Prevention of degradation and restoration of degraded lands and soils are potentially important activities under the Protocol. Human-induced land and soil degradation occur in various types and degrees, as indicated by the United Nations Environment Programme's Global Assessment of Soil Degradation (GLASOD), a provisional geographical database and international scheme (Oldeman et al., 1991). This database-though based on country-level expert opinion only-has been used to conduct a global assessment of desertification (defined as land degradation-by human action or climate change-in arid, semi-arid, and dry subhumid areas) and is increasingly being applied and adapted for use at the national and regional levels (ASSOD, 1995, for Southeast Asia; Stolbovoi and Fischer, 1998, for the Russian Federation).
The GLASOD schema lists a variety of degradation processes, including water erosion (loss of topsoil, terrain deformation/ mass movement); wind erosion (loss of topsoil, terrain deformation, overblowing); chemical deterioration (loss of nutrients and/or organic matter, salinization, acidification, pollution with hydrocarbons or heavy metals); and physical deterioration (soil compaction, sealing, and crusting; water logging; subsidence of organic soils). Avoidance or amelioration of these processes has potential as Kyoto activities. Bergsma et al. (1996) provide detailed definitions of these degradation types, as well as measures for their control and reclamation. The degree of degradation is given in four classes: "light," "moderate," "strong," and "extreme." Reclamation of SOC content is relatively easy for the first two classes (see Section 4.4).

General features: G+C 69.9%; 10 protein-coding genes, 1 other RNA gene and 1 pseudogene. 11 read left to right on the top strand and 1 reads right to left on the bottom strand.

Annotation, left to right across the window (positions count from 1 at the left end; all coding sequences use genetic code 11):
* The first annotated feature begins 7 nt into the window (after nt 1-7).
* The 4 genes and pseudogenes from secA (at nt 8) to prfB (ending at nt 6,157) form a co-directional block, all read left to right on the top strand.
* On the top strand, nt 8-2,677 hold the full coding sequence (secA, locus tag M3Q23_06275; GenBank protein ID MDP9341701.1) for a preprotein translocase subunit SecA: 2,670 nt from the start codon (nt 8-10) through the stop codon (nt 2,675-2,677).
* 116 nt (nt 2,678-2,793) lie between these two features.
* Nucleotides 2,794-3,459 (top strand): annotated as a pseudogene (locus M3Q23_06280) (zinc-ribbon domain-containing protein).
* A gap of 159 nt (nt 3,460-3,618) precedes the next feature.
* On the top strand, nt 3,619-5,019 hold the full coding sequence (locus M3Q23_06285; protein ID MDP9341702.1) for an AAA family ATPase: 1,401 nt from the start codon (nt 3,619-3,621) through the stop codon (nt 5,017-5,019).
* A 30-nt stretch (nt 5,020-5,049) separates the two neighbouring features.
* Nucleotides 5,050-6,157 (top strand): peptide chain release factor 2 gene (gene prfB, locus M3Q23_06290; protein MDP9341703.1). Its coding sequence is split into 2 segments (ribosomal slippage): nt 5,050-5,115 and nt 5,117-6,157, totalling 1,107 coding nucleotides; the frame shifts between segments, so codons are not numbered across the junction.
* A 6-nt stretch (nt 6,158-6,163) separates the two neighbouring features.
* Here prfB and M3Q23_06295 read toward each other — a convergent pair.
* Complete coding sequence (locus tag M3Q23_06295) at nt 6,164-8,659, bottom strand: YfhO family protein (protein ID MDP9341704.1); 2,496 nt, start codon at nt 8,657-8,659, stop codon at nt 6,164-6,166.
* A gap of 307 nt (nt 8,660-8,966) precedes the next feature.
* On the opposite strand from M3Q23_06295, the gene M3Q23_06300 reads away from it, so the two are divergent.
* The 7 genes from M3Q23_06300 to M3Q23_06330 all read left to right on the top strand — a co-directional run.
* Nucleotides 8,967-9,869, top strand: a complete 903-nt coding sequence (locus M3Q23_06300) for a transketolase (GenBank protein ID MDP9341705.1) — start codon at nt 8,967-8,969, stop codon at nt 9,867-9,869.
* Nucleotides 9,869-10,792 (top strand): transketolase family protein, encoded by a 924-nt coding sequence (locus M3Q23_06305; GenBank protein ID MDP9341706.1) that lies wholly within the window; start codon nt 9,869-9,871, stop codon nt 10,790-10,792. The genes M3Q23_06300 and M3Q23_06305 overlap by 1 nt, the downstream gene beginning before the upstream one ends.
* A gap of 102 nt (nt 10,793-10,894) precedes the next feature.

Soil improvement (aggradation) has taken place in many parts of the world. The World Overview of Soil Conservation Approaches and Technologies (WOCAT) (Liniger et al., 1988) gives spatial information on human-induced soil and land improvements for more sustainable agricultural land use, as well as the technologies applied. Restoration of SOM-depleted agricultural soils to near their original level appears to be a realistic opportunity, especially when terrain conditions permit mechanization of adapted cultivation practices (see Figure 2-4; Lal et al., 1998; Paustian et al., 1998; Batjes, 1999). Improvement of agricultural soils beyond the original level of soil organic matter, as a form of land and soil aggradation, may also be possible (Sombroek et al., 1993; Sandor and Eash, 1995; Bridges and de Bakker, 1997; Blume et al., 1998; Batjes, 1999; Gl�ser et al., 1999; McCann et al., 1999). The extra costs of such soil aggradation can become a feasible capital investment if collateral environmental and socioeconomic benefits are taken into account (e.g., control of desertification; increased security of food production; more sustainable agricultural settlement).
|Figure 2-4: Conceptual model changes in ecosystem carbon stocks following disturbance or degradation, and mitigation through reclamation: (A) stabilization at lower stocks than original, (B) stabilization at original stocks, and (C) stabilization at higher stocks (after Johnson, 1995).|
Other reports in this collection